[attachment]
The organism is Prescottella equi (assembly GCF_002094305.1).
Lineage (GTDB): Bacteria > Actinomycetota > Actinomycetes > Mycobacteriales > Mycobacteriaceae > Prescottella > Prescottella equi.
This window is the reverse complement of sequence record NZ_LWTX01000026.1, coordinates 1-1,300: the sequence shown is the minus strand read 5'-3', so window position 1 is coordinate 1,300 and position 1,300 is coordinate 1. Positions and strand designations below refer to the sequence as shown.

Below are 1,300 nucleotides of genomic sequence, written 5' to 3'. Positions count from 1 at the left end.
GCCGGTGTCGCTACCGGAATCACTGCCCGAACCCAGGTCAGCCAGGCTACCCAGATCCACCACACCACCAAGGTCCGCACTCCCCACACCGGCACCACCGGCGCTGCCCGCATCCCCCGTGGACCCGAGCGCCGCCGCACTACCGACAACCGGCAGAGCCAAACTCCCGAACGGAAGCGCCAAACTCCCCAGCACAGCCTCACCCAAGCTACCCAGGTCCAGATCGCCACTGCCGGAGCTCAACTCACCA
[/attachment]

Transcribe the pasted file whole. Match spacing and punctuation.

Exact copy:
The organism is Prescottella equi (assembly GCF_002094305.1).
Lineage (GTDB): Bacteria > Actinomycetota > Actinomycetes > Mycobacteriales > Mycobacteriaceae > Prescottella > Prescottella equi.
This window is the reverse complement of sequence record NZ_LWTX01000026.1, coordinates 1-1,300: the sequence shown is the minus strand read 5'-3', so window position 1 is coordinate 1,300 and position 1,300 is coordinate 1. Positions and strand designations below refer to the sequence as shown.

Below are 1,300 nucleotides of genomic sequence, written 5' to 3'. Positions count from 1 at the left end.
GCCGGTGTCGCTACCGGAATCACTGCCCGAACCCAGGTCAGCCAGGCTACCCAGATCCACCACACCACCAAGGTCCGCACTCCCCACACCGGCACCACCGGCGCTGCCCGCATCCCCCGTGGACCCGAGCGCCGCCGCACTACCGACAACCGGCAGAGCCAAACTCCCGAACGGAAGCGCCAAACTCCCCAGCACAGCCTCACCCAAGCTACCCAGGTCCAGATCGCCACTGCCGGAGCTCAACTCACCA